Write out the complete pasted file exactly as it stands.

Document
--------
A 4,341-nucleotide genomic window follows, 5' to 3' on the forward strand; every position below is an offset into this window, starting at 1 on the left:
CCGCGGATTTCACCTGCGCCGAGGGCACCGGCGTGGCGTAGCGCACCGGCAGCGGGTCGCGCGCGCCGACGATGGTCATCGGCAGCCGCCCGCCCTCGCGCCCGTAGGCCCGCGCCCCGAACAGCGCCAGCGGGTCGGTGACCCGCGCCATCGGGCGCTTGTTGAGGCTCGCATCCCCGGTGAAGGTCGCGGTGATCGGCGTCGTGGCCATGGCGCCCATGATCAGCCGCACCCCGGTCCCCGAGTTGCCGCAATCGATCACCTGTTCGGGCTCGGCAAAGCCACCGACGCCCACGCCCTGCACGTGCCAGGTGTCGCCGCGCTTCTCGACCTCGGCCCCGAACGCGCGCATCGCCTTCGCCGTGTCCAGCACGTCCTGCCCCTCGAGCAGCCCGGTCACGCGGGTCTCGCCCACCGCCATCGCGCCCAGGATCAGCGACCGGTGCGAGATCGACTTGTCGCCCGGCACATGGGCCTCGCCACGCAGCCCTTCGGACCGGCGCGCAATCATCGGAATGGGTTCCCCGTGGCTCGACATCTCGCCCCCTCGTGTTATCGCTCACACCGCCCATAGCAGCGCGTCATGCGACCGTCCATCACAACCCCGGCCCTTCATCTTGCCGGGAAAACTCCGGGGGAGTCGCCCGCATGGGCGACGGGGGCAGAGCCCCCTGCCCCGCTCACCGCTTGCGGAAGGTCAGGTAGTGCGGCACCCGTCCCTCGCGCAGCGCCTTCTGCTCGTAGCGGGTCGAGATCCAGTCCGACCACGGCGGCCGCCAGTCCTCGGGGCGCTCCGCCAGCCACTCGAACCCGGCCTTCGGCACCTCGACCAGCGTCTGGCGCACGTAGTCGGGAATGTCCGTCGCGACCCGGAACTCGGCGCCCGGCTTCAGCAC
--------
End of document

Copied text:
A 4,341-nucleotide genomic window follows, 5' to 3' on the forward strand; every position below is an offset into this window, starting at 1 on the left:
CCGCGGATTTCACCTGCGCCGAGGGCACCGGCGTGGCGTAGCGCACCGGCAGCGGGTCGCGCGCGCCGACGATGGTCATCGGCAGCCGCCCGCCCTCGCGCCCGTAGGCCCGCGCCCCGAACAGCGCCAGCGGGTCGGTGACCCGCGCCATCGGGCGCTTGTTGAGGCTCGCATCCCCGGTGAAGGTCGCGGTGATCGGCGTCGTGGCCATGGCGCCCATGATCAGCCGCACCCCGGTCCCCGAGTTGCCGCAATCGATCACCTGTTCGGGCTCGGCAAAGCCACCGACGCCCACGCCCTGCACGTGCCAGGTGTCGCCGCGCTTCTCGACCTCGGCCCCGAACGCGCGCATCGCCTTCGCCGTGTCCAGCACGTCCTGCCCCTCGAGCAGCCCGGTCACGCGGGTCTCGCCCACCGCCATCGCGCCCAGGATCAGCGACCGGTGCGAGATCGACTTGTCGCCCGGCACATGGGCCTCGCCACGCAGCCCTTCGGACCGGCGCGCAATCATCGGAATGGGTTCCCCGTGGCTCGACATCTCGCCCCCTCGTGTTATCGCTCACACCGCCCATAGCAGCGCGTCATGCGACCGTCCATCACAACCCCGGCCCTTCATCTTGCCGGGAAAACTCCGGGGGAGTCGCCCGCATGGGCGACGGGGGCAGAGCCCCCTGCCCCGCTCACCGCTTGCGGAAGGTCAGGTAGTGCGGCACCCGTCCCTCGCGCAGCGCCTTCTGCTCGTAGCGGGTCGAGATCCAGTCCGACCACGGCGGCCGCCAGTCCTCGGGGCGCTCCGCCAGCCACTCGAACCCGGCCTTCGGCACCTCGACCAGCGTCTGGCGCACGTAGTCGGGAATGTCCGTCGCGACCCGGAACTCGGCGCCCGGCTTCAGCAC